There are fewer photography galleries at Art Paris this year, but photography is still everywhere you look, and most stands had at least a few images on display. Often accused of being trivial or documentary, a portrait is considered successful if the photographer manages to create an iconic image, as in the work of Richard Dumas (Galerie VU, Paris), the series Lamb et Sumo by Denis Rouvre (Galerie Hélène Bailly, Paris) or the “stolen pictures” of Ron Galella and Claude Gassian (A. Galerie, Paris). The large enigmatic portraits of Halim Al Karim (Galerie Imane Farès and Patrice Trigano, Paris), the embroidered family photographs of Carolle Benitah (Galerie Esther Woerdehoff, Paris), the unknown portraits adopted by Zane Mellupe as his own family (Found Family, Ifa Gallery, Shanghai) and the albumen prints where Nandan Ghiya pixelates his subjects’ faces (à la Facebook) or places them in improbable situations (Galerie Paris-Beijing and 10 Chancery Lane Gallery, Hong Kong) are examples where the portrait serves as a reference to an absolute reality, becoming an essential element in the (re)construction of identity.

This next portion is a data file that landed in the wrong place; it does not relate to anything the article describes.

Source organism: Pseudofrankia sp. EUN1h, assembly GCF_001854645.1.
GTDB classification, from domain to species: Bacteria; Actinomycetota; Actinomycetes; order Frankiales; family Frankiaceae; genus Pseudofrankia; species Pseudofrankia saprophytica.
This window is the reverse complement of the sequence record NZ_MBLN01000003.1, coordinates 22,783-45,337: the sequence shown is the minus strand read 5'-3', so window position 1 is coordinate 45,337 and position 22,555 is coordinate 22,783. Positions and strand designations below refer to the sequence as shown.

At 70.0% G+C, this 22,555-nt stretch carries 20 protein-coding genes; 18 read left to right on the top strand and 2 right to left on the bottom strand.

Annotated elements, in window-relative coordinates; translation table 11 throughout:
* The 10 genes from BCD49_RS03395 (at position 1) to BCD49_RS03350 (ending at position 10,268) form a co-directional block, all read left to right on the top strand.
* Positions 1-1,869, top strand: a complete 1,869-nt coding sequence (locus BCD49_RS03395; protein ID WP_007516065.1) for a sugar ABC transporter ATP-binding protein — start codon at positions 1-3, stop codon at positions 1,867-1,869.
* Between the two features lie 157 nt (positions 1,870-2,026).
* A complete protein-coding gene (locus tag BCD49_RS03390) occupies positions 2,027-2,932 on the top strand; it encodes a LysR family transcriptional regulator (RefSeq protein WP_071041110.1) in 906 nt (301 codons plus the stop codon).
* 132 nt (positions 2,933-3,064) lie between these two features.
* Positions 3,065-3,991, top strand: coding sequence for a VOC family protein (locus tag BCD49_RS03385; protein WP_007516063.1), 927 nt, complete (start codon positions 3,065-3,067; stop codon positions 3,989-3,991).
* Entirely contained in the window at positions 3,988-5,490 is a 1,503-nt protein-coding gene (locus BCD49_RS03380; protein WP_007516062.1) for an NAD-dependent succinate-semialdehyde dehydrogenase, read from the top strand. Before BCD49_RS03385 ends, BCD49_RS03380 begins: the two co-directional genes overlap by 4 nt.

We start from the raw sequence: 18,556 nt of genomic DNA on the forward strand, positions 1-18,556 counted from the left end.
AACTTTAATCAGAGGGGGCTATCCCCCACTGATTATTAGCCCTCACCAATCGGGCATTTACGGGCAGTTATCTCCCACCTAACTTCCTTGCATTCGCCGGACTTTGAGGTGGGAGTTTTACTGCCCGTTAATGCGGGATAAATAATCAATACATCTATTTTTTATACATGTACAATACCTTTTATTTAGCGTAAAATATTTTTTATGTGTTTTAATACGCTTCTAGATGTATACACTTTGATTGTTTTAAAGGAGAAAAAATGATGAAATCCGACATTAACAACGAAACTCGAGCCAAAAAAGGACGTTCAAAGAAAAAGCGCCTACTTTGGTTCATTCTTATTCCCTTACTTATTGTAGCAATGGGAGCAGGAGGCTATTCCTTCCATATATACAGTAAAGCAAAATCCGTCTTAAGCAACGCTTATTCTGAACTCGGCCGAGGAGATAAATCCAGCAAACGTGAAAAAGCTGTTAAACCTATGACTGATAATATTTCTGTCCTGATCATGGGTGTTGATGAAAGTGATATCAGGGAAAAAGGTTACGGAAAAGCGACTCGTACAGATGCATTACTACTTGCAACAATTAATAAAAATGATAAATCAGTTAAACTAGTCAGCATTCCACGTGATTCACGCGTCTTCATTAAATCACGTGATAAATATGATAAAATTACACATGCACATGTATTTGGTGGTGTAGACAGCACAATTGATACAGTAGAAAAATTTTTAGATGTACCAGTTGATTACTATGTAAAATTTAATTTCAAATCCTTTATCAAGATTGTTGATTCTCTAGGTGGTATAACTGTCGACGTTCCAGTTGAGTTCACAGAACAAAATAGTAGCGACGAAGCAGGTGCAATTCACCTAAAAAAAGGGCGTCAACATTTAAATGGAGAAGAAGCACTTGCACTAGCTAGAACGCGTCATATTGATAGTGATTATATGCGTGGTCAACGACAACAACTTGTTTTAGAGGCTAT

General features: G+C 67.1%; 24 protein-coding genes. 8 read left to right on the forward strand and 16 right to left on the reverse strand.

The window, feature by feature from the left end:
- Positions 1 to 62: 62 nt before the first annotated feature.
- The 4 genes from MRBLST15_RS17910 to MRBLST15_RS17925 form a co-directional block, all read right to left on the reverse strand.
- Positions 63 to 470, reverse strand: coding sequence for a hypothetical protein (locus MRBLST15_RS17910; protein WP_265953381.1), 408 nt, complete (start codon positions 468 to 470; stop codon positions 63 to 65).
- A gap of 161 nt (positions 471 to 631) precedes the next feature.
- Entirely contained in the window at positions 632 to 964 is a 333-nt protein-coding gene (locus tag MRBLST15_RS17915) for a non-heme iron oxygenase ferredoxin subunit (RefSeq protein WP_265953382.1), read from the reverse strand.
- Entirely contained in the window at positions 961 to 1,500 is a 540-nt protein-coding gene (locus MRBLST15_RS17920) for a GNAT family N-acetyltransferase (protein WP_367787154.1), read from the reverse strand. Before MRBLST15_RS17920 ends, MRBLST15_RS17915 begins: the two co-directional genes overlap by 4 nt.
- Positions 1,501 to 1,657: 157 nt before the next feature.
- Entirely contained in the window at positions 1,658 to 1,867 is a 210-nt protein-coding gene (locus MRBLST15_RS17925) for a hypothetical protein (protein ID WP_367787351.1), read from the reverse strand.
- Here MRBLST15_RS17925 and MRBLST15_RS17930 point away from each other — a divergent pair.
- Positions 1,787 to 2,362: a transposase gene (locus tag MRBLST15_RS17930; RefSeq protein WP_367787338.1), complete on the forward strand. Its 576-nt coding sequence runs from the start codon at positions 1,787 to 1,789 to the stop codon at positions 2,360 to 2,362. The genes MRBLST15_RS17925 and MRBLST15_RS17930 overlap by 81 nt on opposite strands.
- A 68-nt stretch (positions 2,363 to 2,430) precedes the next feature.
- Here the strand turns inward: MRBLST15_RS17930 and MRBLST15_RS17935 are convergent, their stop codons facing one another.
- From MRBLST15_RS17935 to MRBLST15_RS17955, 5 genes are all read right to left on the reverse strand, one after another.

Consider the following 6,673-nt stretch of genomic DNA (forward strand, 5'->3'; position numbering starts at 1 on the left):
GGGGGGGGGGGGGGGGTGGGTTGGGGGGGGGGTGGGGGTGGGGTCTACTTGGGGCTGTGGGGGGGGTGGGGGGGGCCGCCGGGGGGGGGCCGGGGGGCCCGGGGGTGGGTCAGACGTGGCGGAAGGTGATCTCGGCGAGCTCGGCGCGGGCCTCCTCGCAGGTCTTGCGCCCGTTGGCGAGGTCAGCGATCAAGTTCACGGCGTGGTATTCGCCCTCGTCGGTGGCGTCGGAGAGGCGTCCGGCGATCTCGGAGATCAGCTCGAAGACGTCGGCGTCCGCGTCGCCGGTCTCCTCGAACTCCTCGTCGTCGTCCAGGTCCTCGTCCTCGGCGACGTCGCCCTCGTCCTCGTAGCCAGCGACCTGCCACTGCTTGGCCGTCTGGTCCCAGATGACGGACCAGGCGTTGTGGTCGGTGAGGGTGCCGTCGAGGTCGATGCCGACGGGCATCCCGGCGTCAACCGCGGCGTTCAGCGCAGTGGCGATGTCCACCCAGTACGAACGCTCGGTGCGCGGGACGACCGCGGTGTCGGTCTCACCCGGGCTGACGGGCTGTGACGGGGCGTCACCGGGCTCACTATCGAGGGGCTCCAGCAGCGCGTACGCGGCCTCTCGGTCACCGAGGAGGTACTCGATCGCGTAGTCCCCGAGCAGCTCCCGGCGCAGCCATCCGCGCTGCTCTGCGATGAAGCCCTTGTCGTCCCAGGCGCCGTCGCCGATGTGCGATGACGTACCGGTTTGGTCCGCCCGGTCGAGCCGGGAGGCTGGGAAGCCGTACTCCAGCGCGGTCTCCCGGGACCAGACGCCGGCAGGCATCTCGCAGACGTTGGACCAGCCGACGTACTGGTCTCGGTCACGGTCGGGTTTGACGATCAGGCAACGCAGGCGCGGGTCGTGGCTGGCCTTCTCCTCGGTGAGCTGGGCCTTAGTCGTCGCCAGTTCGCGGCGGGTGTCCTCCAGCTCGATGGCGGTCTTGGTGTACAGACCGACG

Read the full article on the French version of Le Journal.
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